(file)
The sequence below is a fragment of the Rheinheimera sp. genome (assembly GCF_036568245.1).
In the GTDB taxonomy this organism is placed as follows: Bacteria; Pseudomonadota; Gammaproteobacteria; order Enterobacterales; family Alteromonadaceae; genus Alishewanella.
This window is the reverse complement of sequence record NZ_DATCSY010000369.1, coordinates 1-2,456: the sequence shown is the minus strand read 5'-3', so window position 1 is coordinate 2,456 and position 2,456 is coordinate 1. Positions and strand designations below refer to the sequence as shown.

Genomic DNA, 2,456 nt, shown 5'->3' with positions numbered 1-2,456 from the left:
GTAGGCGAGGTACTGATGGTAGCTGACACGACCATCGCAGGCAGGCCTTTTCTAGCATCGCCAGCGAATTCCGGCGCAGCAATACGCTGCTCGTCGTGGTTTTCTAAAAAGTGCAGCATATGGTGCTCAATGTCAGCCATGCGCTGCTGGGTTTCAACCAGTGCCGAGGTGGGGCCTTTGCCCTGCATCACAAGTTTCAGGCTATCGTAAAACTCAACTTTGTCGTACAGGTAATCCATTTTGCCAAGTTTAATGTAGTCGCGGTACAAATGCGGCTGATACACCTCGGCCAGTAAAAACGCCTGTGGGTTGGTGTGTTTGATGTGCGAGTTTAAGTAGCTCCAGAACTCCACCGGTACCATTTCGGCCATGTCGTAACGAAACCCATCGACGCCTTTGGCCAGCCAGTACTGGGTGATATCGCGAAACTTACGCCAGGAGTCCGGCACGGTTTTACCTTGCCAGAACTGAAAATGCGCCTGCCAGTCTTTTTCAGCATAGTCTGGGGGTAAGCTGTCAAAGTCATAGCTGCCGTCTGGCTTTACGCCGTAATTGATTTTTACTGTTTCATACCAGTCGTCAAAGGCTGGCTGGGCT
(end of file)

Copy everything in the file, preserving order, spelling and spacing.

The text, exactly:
The sequence below is a fragment of the Rheinheimera sp. genome (assembly GCF_036568245.1).
In the GTDB taxonomy this organism is placed as follows: Bacteria; Pseudomonadota; Gammaproteobacteria; order Enterobacterales; family Alteromonadaceae; genus Alishewanella.
This window is the reverse complement of sequence record NZ_DATCSY010000369.1, coordinates 1-2,456: the sequence shown is the minus strand read 5'-3', so window position 1 is coordinate 2,456 and position 2,456 is coordinate 1. Positions and strand designations below refer to the sequence as shown.

Genomic DNA, 2,456 nt, shown 5'->3' with positions numbered 1-2,456 from the left:
GTAGGCGAGGTACTGATGGTAGCTGACACGACCATCGCAGGCAGGCCTTTTCTAGCATCGCCAGCGAATTCCGGCGCAGCAATACGCTGCTCGTCGTGGTTTTCTAAAAAGTGCAGCATATGGTGCTCAATGTCAGCCATGCGCTGCTGGGTTTCAACCAGTGCCGAGGTGGGGCCTTTGCCCTGCATCACAAGTTTCAGGCTATCGTAAAACTCAACTTTGTCGTACAGGTAATCCATTTTGCCAAGTTTAATGTAGTCGCGGTACAAATGCGGCTGATACACCTCGGCCAGTAAAAACGCCTGTGGGTTGGTGTGTTTGATGTGCGAGTTTAAGTAGCTCCAGAACTCCACCGGTACCATTTCGGCCATGTCGTAACGAAACCCATCGACGCCTTTGGCCAGCCAGTACTGGGTGATATCGCGAAACTTACGCCAGGAGTCCGGCACGGTTTTACCTTGCCAGAACTGAAAATGCGCCTGCCAGTCTTTTTCAGCATAGTCTGGGGGTAAGCTGTCAAAGTCATAGCTGCCGTCTGGCTTTACGCCGTAATTGATTTTTACTGTTTCATACCAGTCGTCAAAGGCTGGCTGGGCT